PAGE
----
Within your business:
- Stakeholders understand the "why" of work items
- Delivery teams know how to evaluate backlog items against longer term priorities
- Teams know who's doing what and how to manage dependencies
- Work is intentional, even when priorities have to change quickly
Within your business:
- Work is pulled from whatever is in the backlog and there is no clear “why"
- Teams have trouble coordinating interdependent work and often replicate work without realizing it
- Work is often reactive
- Stakeholders often feel frustrated and confused about what's being done and are usure when new capabilities will be delivered
Governance Within your business:
- Users can easily report bugs and request features
- The prioritization process for work items is documented and transparent to all stakeholders
- Environment strategy is clearly documented and development environments match the documentation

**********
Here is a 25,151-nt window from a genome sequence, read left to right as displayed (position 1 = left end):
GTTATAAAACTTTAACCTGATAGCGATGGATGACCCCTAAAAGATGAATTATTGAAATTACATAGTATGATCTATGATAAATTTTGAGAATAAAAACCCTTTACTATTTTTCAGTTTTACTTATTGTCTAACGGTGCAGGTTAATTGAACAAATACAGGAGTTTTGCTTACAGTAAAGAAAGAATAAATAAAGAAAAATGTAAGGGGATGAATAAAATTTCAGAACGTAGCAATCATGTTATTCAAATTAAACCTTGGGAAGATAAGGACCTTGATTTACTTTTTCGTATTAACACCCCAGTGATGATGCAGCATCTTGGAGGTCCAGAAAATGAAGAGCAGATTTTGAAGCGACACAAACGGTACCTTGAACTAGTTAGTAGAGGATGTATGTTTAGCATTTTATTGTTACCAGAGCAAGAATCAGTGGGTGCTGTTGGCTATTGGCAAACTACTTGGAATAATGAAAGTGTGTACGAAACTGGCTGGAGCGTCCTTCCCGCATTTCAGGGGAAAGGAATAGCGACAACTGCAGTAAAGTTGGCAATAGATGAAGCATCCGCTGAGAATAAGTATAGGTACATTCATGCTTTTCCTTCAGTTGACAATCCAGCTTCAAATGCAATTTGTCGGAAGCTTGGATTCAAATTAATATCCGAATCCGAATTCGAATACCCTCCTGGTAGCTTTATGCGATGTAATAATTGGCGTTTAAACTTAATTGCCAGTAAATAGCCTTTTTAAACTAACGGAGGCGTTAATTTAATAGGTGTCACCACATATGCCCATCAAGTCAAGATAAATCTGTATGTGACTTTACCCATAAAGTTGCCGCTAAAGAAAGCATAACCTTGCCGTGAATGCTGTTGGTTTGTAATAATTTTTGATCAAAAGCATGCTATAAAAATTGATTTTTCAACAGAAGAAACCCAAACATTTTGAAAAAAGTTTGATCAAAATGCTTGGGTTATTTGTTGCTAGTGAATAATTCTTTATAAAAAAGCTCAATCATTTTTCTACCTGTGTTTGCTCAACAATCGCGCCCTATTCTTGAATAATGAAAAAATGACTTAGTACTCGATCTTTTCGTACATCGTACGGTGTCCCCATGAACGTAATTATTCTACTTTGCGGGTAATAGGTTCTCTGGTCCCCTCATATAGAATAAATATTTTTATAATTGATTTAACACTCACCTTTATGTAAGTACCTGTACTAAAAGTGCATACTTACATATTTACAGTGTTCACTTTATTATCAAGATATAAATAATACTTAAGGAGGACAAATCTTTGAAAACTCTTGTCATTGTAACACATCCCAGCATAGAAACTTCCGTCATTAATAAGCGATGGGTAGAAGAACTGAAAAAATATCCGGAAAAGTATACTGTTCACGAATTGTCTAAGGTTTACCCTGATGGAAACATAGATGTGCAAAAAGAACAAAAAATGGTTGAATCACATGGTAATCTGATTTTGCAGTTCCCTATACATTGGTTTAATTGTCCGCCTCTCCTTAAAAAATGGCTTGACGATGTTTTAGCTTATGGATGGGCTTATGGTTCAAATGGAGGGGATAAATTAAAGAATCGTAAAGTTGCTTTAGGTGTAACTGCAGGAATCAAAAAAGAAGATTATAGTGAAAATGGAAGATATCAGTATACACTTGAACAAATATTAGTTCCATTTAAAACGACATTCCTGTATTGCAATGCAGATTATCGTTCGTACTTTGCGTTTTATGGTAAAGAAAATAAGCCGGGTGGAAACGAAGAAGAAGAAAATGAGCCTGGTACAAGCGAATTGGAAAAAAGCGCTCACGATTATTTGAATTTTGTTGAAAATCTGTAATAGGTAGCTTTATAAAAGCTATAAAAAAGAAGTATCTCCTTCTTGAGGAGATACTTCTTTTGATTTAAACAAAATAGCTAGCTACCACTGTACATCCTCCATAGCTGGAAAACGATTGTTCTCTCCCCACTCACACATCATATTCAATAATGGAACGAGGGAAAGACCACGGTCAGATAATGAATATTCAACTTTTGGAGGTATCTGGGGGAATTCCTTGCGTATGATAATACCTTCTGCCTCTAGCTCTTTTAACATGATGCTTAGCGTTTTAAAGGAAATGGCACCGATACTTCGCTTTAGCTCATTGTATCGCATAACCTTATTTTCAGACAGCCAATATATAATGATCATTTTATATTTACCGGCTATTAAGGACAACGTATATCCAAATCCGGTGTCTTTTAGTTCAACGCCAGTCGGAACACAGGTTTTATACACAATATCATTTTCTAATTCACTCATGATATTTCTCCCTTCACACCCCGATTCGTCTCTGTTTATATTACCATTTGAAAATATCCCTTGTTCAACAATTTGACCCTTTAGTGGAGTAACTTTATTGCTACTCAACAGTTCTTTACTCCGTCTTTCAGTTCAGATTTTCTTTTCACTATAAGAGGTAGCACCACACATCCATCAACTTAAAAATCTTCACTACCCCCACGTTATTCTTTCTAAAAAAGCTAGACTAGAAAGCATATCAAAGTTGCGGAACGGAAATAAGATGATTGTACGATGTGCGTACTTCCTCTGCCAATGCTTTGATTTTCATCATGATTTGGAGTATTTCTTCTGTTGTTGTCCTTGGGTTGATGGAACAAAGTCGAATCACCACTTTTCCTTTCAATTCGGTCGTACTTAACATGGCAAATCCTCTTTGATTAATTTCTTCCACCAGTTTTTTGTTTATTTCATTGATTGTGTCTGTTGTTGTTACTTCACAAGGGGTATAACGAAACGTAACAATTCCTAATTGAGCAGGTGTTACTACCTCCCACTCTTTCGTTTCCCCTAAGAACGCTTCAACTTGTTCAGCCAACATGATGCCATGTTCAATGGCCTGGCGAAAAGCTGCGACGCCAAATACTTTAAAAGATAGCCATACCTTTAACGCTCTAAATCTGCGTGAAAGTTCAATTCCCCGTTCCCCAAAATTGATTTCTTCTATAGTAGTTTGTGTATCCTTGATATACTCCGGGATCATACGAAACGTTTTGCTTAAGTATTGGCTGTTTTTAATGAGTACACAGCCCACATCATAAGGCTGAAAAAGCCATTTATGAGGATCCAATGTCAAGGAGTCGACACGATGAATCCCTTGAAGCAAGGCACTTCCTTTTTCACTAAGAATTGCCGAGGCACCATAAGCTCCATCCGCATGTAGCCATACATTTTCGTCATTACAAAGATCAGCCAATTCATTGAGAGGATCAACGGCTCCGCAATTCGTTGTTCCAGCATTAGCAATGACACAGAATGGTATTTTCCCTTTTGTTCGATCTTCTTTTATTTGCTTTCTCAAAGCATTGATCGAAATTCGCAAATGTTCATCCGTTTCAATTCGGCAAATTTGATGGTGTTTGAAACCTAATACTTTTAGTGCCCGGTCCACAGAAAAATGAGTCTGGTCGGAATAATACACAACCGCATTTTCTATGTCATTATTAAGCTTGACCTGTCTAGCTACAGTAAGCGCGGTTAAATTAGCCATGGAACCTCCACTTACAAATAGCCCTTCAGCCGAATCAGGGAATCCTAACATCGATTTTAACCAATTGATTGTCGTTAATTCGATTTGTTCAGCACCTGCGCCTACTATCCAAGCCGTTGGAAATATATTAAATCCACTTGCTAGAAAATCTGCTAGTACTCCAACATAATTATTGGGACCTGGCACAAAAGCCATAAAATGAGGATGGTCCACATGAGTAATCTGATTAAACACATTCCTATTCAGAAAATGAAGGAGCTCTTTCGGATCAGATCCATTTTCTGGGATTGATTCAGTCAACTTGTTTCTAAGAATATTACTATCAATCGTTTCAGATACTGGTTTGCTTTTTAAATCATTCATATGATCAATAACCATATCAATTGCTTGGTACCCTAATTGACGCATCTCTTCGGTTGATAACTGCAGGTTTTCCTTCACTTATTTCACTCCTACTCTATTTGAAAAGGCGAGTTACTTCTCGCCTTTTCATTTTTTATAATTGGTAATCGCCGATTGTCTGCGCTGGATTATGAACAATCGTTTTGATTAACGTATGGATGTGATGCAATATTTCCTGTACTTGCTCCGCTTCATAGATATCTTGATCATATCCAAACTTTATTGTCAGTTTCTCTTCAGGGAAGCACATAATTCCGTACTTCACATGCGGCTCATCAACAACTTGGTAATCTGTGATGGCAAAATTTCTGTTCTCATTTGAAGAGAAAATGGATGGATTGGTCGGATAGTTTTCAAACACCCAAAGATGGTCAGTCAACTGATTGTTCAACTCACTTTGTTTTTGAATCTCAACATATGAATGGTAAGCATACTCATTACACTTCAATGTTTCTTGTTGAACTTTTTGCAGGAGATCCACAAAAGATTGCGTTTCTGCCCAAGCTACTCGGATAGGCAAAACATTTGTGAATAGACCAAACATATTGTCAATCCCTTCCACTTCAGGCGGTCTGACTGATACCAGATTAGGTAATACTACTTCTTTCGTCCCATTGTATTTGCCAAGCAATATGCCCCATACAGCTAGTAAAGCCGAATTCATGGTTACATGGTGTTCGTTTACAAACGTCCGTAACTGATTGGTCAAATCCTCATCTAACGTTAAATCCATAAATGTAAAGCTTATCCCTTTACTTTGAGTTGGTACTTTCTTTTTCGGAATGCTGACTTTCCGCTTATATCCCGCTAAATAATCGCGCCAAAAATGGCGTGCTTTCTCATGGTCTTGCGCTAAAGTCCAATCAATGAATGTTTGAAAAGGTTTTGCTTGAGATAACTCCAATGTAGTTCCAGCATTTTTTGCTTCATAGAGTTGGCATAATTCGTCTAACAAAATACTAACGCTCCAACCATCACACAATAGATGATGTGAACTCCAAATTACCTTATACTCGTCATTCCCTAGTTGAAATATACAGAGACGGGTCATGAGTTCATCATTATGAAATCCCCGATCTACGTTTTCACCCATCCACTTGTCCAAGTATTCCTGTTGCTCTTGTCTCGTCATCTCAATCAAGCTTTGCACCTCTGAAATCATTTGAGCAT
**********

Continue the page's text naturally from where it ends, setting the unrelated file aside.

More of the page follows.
- Release planning is predictable and transparent to all delivery team members
- Team members know who's responsible for what throughout app lifecycle
- Releases are clear to users and delivery/maintenance teams
- Production support processes are clear and hot-fixes have a clear path to production
- Teams and projects only use AI models approved for business uses
Within your business:
- Bug reports and feature requests are ad hoc
- Work items have no clear prioritization
- Environments are provisioned ad hoc and may not be refreshed predictably; developers often do not have the environments and access they need
- Releases are unpredictable for delivery teams and users
- Teams do not know who is responsible for what
- Hot-fixes are addressed ad hoc
- Your backlog has become an “idea bank” that is stale and stagnant
- Governance bodies act as a help desk that troubleshoots support requests
- Documentation is not easily accessible
- Teams select AI models ad hoc


Maintainability means a system can be kept in a healthy state, with new features moving into and technical debt moving out of the system on a regular, predictable basis. Maintainable systems enable your teams to deliver value to the business with predictable speed and quality. The maintainability of a system depends on several factors, including how readable it is, how loosely coupled it is, and how thorough its testing strategy is.